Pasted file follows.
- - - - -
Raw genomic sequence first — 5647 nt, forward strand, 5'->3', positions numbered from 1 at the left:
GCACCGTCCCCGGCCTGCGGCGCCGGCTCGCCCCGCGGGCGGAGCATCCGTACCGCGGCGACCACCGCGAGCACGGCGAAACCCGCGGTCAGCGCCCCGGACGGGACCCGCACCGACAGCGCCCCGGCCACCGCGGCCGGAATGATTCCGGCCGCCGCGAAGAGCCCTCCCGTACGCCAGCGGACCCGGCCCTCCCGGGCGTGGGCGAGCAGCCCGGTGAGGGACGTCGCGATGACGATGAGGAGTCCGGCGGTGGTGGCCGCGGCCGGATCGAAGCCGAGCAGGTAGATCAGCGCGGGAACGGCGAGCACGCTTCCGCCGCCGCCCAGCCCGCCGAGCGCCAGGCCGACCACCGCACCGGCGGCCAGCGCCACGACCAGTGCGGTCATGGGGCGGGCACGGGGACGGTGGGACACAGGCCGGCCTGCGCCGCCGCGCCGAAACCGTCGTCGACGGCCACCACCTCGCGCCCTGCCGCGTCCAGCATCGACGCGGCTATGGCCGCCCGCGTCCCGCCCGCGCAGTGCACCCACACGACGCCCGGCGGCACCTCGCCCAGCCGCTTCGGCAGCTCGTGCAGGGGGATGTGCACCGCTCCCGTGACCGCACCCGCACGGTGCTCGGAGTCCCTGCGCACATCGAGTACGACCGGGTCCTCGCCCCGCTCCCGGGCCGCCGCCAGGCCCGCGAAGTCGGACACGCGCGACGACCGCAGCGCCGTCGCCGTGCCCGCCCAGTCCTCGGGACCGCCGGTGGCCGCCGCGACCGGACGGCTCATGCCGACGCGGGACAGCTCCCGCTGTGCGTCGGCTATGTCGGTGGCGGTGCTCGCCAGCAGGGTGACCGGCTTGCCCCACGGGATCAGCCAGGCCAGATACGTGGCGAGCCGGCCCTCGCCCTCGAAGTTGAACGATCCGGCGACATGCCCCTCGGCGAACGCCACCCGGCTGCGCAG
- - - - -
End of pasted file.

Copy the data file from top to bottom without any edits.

Raw genomic sequence first — 5647 nt, forward strand, 5'->3', positions numbered from 1 at the left:
GCACCGTCCCCGGCCTGCGGCGCCGGCTCGCCCCGCGGGCGGAGCATCCGTACCGCGGCGACCACCGCGAGCACGGCGAAACCCGCGGTCAGCGCCCCGGACGGGACCCGCACCGACAGCGCCCCGGCCACCGCGGCCGGAATGATTCCGGCCGCCGCGAAGAGCCCTCCCGTACGCCAGCGGACCCGGCCCTCCCGGGCGTGGGCGAGCAGCCCGGTGAGGGACGTCGCGATGACGATGAGGAGTCCGGCGGTGGTGGCCGCGGCCGGATCGAAGCCGAGCAGGTAGATCAGCGCGGGAACGGCGAGCACGCTTCCGCCGCCGCCCAGCCCGCCGAGCGCCAGGCCGACCACCGCACCGGCGGCCAGCGCCACGACCAGTGCGGTCATGGGGCGGGCACGGGGACGGTGGGACACAGGCCGGCCTGCGCCGCCGCGCCGAAACCGTCGTCGACGGCCACCACCTCGCGCCCTGCCGCGTCCAGCATCGACGCGGCTATGGCCGCCCGCGTCCCGCCCGCGCAGTGCACCCACACGACGCCCGGCGGCACCTCGCCCAGCCGCTTCGGCAGCTCGTGCAGGGGGATGTGCACCGCTCCCGTGACCGCACCCGCACGGTGCTCGGAGTCCCTGCGCACATCGAGTACGACCGGGTCCTCGCCCCGCTCCCGGGCCGCCGCCAGGCCCGCGAAGTCGGACACGCGCGACGACCGCAGCGCCGTCGCCGTGCCCGCCCAGTCCTCGGGACCGCCGGTGGCCGCCGCGACCGGACGGCTCATGCCGACGCGGGACAGCTCCCGCTGTGCGTCGGCTATGTCGGTGGCGGTGCTCGCCAGCAGGGTGACCGGCTTGCCCCACGGGATCAGCCAGGCCAGATACGTGGCGAGCCGGCCCTCGCCCTCGAAGTTGAACGATCCGGCGACATGCCCCTCGGCGAACGCCACCCGGCTGCGCAG